Then it is also the case that you want to pass on your company's assets with the TESSA DAM. For this - and also if you want to manage multiple brands with one DAM - it makes sense to include a brand identifier in the file name. This makes it much easier for your client to manage your assets. However, we advise using an abbreviation that has no more than four or five characters, otherwise this will be too time-consuming and error-prone for many products and assets. At least that's how it should be for importing assets. For the derivation we can, according to your wish, also replace the abbreviation with the full product name.

Now the basic work is done. What you still need for your naming concept are the asset types. For example, you could always integrate a "_P_" into the file name if it is a photo. This way it will be recognized during import that it is about a photo. Your main product photo could always have a "_P1." in the file name. If they are photos that illustrate the structure of your product, they would be, for example, "_P_C1.", "_P_C2.", "_P_C3.", and so on. The "C" would stand for Construction and the following number would clarify the order. For detail photos, instead of "C", a "D" would be suitable, with an "A" for action, application or ambience photos. This way, you're declining through all your files and asset types. After that, you just have to put them into an FTP upload directory and TESSA DAM does the rest: The assignment to the asset categories, the link to the PIM. The import is done. But maybe you also want to map your photography process with TESSA DAM? TESSA DAM has a workflow engine for that.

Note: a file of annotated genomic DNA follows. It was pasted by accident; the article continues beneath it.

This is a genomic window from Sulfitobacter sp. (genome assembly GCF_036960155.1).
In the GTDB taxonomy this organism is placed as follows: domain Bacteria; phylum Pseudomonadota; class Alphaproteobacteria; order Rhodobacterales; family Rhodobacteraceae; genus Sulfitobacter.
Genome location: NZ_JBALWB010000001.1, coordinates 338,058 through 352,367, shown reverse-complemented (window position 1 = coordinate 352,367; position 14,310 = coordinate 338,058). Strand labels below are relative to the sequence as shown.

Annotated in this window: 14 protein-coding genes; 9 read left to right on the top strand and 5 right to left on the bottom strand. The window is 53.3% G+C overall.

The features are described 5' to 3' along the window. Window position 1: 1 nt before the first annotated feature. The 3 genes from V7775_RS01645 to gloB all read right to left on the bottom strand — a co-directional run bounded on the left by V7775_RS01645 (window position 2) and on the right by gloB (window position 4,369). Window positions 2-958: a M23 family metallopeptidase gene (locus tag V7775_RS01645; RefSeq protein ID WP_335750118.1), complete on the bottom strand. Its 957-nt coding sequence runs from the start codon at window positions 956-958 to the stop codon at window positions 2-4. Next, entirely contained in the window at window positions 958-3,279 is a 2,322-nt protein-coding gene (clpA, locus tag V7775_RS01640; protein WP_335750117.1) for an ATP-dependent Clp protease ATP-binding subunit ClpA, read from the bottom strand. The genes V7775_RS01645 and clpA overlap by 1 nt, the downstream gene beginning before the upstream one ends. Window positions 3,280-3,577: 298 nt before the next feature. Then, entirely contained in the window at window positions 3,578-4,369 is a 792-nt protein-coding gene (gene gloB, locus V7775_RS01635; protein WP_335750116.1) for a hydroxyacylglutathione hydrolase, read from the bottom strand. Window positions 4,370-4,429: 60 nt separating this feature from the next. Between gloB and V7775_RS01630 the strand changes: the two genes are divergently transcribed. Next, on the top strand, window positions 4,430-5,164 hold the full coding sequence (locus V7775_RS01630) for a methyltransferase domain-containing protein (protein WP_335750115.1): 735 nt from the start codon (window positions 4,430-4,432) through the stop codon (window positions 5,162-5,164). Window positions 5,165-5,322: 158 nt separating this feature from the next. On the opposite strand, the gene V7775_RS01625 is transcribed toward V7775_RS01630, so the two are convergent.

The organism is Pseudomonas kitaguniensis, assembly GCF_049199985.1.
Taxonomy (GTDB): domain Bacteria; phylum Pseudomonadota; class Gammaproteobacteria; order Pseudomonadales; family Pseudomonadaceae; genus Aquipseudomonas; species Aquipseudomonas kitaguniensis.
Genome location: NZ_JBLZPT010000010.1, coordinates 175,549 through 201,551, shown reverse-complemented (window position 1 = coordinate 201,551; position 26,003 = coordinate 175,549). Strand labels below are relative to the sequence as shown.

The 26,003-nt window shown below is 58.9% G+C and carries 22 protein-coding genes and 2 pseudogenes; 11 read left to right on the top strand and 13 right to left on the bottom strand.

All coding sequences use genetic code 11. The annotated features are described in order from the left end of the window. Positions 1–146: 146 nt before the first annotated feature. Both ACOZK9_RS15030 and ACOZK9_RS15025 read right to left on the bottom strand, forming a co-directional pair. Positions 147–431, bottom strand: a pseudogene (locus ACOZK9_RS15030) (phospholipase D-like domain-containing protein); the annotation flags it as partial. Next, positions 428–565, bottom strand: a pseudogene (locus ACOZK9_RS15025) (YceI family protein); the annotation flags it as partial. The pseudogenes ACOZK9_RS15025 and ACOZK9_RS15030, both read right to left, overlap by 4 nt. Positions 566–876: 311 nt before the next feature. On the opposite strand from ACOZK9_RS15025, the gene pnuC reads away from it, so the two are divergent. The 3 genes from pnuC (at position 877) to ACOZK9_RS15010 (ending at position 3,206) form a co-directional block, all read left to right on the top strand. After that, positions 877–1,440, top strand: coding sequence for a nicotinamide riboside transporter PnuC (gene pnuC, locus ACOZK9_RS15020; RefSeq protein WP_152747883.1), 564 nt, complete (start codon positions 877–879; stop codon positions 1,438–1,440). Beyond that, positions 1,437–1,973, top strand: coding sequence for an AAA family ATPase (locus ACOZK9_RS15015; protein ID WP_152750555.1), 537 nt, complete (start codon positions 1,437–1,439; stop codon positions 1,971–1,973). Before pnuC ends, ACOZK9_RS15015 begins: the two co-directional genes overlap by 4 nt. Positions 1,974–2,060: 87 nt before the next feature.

Working with workflows in DAM systems

Do you work with external photographers, maybe even in China? Are recolorings to be carried out in India, Vietnam or the Philippines? Then the photographer can upload his work directly via the TESSA web interface. You can get a notification in this case. If the photo is OK, it can simply be approved. Often you will have change requests or suggestions for improvement. You can place these directly on the photo in TESSA DAM. Typical instructions are for example "remove shadow", "rotate 10 degrees to the right", "remove wrinkles in this area". The photographer is automatically informed about your change requests and can edit them. After he has uploaded the new version, you will be informed and can continue working. You may have to change the file name or add metadata. Then you release the photo - done!

We have one more important tip: Choose a short and simple process. This will make your work much easier. Think about the Pareto principle and 80:20 and not about mapping possible contingencies. This makes it easier to get started.

Conclusion

DAM automations help immensely

To do this, you need to add a code to the name of your files that allows them to be correctly assigned. This applies to product-related assets as well as assets without product reference. In addition, workflows can be set up in the DAM to control suppliers such as photographers.

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Torsten Herbert